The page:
Why Paul The Prognosticating Octopus Pesters Me

Ahhhh....we can all breathe a collective sigh of relief now that the World Cup is over.  The soccer football lovers are no longer anxious and missing work watching games at 930am. The soccer haters can be happy they no longer have to hear about Ronaldinho, Xavi, Bafana Bafana, Vuvuzela, pitches, kits, Jabulani balls and other such inanity. And everyone else can just let out a big sigh, because it helps you feel better and surely  the World Cup is stressing you out.

But the thing I can't get over is the story of the octopus in Germany who 'predicted' the correct winner of 7 games featuring Germany and the final between Spain and the Netherlands.  He has been called Paul the Psychic Octopus but since he really can't read people's minds (like a psychic), most reputable news outlets switched to the somewhat more accurate 'prognosticating' octopus.

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by Christian Sinclair ·

Palliative Care Grand Rounds Up at Geripal

Palliative Care Grand Rounds was posted last week at Geripal by Eric Widera.  He did a great job making a game out of it using 3 seemingly random things mentioned in each post as the heading for each submission.  Head over to the always thought provoking Geripal and get the best of the hospice and palliative care blogosphere.

As always go comment on the blogs you read to keep encouraging good content!

And if you want to go one better you can email palliative care grand rounds to your teams, post it to your Facebook page and share great palliative care writing.

See past postings of Palliative Care Grand Rounds at the PCGR blog.

Photo credit: (Flickr user catcubed)

by Christian Sinclair ·

Thursday, July 8, 2010

Randomized! Trial! of Prognotic Disclosure Methods!

American Journal of Respiratory and Critical Care Medicine (AJoRaCCM!) has published a randomized trial of two methods of prognostic disclosure about critically ill patients.  The exclamation points represent artifacts of my slack-jawed shock when I read the article's title:  a controlled trial evaluating how we should talk with patients is a very rare thing.  Although while after reading the trial, my reaction is more of a (!) - more questions than answers dammit! - why does it always have to be this way! - one wasn't of course expecting big answers, and the trial highlights some important questions. 

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Thursday, July 8, 2010 by Drew Rosielle MD ·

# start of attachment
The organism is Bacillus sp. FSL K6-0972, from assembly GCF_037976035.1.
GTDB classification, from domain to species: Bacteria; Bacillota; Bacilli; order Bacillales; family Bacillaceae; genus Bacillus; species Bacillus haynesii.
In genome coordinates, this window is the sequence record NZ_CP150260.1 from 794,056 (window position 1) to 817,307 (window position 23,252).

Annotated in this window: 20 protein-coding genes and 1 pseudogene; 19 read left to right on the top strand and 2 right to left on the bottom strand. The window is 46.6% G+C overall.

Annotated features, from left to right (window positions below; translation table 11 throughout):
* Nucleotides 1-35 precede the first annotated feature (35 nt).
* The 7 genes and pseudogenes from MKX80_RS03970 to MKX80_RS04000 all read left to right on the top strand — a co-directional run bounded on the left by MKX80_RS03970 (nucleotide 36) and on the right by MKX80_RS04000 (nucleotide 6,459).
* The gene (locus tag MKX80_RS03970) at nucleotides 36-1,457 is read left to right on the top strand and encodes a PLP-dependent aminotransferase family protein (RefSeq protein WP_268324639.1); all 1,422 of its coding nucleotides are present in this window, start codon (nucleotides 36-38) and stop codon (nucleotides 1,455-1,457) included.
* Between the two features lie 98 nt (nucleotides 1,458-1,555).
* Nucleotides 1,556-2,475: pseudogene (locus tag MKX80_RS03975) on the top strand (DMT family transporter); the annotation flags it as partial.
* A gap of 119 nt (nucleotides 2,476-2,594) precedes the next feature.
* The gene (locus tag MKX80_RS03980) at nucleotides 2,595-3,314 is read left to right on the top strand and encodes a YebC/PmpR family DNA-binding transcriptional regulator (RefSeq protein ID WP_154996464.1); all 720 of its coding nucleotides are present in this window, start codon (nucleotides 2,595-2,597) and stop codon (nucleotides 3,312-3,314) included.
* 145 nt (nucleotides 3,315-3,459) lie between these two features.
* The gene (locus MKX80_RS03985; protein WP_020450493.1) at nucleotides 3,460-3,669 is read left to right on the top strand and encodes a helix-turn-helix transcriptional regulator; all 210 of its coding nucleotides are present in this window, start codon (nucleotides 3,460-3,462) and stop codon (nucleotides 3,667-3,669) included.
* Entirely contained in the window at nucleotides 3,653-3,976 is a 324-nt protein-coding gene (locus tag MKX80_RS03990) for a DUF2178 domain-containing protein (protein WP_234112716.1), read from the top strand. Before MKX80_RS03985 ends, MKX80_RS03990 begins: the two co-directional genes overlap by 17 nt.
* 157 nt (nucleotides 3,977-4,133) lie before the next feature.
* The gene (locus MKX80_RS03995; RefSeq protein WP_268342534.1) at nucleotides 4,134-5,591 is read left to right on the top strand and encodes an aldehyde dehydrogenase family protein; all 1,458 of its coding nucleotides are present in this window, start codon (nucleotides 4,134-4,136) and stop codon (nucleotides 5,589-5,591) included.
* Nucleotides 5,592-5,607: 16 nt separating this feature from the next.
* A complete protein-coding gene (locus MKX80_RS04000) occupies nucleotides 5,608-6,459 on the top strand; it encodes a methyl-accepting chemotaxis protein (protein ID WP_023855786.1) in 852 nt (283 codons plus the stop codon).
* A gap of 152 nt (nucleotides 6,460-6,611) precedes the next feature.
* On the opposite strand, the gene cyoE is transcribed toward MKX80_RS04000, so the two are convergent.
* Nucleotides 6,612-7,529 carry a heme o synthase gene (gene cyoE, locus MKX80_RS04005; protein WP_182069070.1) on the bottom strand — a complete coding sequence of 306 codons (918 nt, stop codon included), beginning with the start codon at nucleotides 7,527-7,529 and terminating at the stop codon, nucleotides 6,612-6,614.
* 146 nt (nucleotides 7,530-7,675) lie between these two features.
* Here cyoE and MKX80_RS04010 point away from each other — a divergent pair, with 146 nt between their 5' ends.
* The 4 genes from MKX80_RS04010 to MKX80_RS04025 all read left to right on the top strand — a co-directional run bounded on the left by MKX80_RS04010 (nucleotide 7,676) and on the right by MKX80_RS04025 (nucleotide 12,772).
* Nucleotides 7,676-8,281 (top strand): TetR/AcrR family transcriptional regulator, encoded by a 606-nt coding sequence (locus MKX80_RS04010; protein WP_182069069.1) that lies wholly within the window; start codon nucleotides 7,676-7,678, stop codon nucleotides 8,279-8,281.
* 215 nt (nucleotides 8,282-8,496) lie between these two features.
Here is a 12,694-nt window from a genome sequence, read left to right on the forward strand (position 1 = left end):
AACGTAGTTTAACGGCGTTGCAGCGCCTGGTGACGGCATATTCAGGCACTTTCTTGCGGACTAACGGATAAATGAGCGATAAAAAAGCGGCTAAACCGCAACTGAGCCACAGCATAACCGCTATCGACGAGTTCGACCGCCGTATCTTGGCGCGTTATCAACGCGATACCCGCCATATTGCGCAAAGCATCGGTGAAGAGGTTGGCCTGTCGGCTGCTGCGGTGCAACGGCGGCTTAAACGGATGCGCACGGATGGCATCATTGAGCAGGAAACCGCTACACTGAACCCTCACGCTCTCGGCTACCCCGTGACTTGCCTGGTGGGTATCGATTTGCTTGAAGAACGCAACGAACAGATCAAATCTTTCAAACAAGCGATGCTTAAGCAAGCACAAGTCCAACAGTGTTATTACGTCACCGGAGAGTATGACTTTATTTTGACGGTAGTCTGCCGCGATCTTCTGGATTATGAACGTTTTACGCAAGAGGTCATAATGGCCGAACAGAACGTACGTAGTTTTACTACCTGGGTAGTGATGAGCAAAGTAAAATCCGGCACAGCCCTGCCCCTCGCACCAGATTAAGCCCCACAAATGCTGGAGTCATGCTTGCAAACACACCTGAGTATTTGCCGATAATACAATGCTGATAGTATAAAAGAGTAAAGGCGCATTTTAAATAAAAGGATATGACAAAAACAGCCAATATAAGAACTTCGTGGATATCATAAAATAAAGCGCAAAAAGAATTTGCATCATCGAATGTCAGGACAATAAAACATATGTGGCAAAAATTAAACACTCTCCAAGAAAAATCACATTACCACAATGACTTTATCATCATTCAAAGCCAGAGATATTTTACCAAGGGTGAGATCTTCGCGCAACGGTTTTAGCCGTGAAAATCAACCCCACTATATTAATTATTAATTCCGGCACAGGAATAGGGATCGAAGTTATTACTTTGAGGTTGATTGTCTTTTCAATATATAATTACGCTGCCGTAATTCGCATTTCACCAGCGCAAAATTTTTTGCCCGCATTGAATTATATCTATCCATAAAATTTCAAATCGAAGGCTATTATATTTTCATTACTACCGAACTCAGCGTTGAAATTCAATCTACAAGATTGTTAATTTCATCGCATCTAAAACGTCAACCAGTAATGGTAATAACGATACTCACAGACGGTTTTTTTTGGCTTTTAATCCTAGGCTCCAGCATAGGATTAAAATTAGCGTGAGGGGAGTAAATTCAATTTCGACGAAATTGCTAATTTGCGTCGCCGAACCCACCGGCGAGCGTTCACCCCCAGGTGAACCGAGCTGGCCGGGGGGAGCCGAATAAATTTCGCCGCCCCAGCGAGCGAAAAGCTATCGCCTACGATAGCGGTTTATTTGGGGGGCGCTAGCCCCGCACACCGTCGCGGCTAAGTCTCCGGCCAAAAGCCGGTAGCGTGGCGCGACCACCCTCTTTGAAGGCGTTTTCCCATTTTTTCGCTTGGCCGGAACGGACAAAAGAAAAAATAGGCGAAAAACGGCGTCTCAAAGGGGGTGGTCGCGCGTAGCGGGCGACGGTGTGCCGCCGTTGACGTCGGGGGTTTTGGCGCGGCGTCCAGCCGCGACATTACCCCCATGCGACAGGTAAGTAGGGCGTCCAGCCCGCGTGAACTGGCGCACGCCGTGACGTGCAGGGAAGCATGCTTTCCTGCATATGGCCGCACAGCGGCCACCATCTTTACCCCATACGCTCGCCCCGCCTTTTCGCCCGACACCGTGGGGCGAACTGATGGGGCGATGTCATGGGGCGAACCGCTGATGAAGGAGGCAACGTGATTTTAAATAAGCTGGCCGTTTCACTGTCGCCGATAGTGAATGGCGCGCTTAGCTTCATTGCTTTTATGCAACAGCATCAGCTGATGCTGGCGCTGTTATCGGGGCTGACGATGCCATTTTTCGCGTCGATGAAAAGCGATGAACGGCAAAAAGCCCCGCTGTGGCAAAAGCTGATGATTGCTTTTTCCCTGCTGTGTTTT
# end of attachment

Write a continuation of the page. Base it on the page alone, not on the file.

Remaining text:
Educational Exchange/Editorials I Loved and Didn't

This is a reminder that the deadline for submissions for the Educational Exchange at AAHPM 2011 is next week - July 16.  See my prior post.  It's a really good thing.  Link to more information is here.

And a few editorials/commentaries recently that I loved, or didn't love, but I thought were worth mentioning, acknowledging that I probably won't be blogging about them in any depth.

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by Drew Rosielle MD ·

Tuesday, July 6, 2010

Why Palliative Care Needs Social Media

[ATTENTION: If you are apathetic or antagonistic towards social media of if I (or someone else) have ever turned you off with all this social media talk, I beg you to please read this one blog post if you care an ounce about hospice and palliative medicine.]

[DISCLAIMER: Yes I am giving a webinar in a July 21st with CAPC on social media in palliative care, and yes I would encourage you and your team/agency to sign up. And I hope this post tells you why you should do that.]

Now that we have that stuff out of the way, I will ask you one simple question to show you why you should be part of a palliative care movement with social media.

Have you ever wondered (aloud or to yourself) why people never hear or understand about hospice and palliative care until you have to explain it to them?

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Tuesday, July 6, 2010 by Christian Sinclair ·

Monday, July 5, 2010

Self Care of the Palliative Care Clinician

In reviewing the hospice and palliative medicine (HPM) fellowship lecture series for our upcoming academic year, Karin (the fellowship director) and I (hospice site director) talked a bit about self-care as part of a well-rounded curriculum.  We have 6 hours of the nearly 100 hours of lecture/small group dedicated to self-care sessions with the faculty, fellows, and community professionals who attend the lectures.  It may seem like a small percentage but when compared to other specialties this is a lot of time dedicated solely to avoiding burnout beyond the normal de-briefings that occur at the point of care during the clinical week.

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Monday, July 5, 2010 by Christian Sinclair ·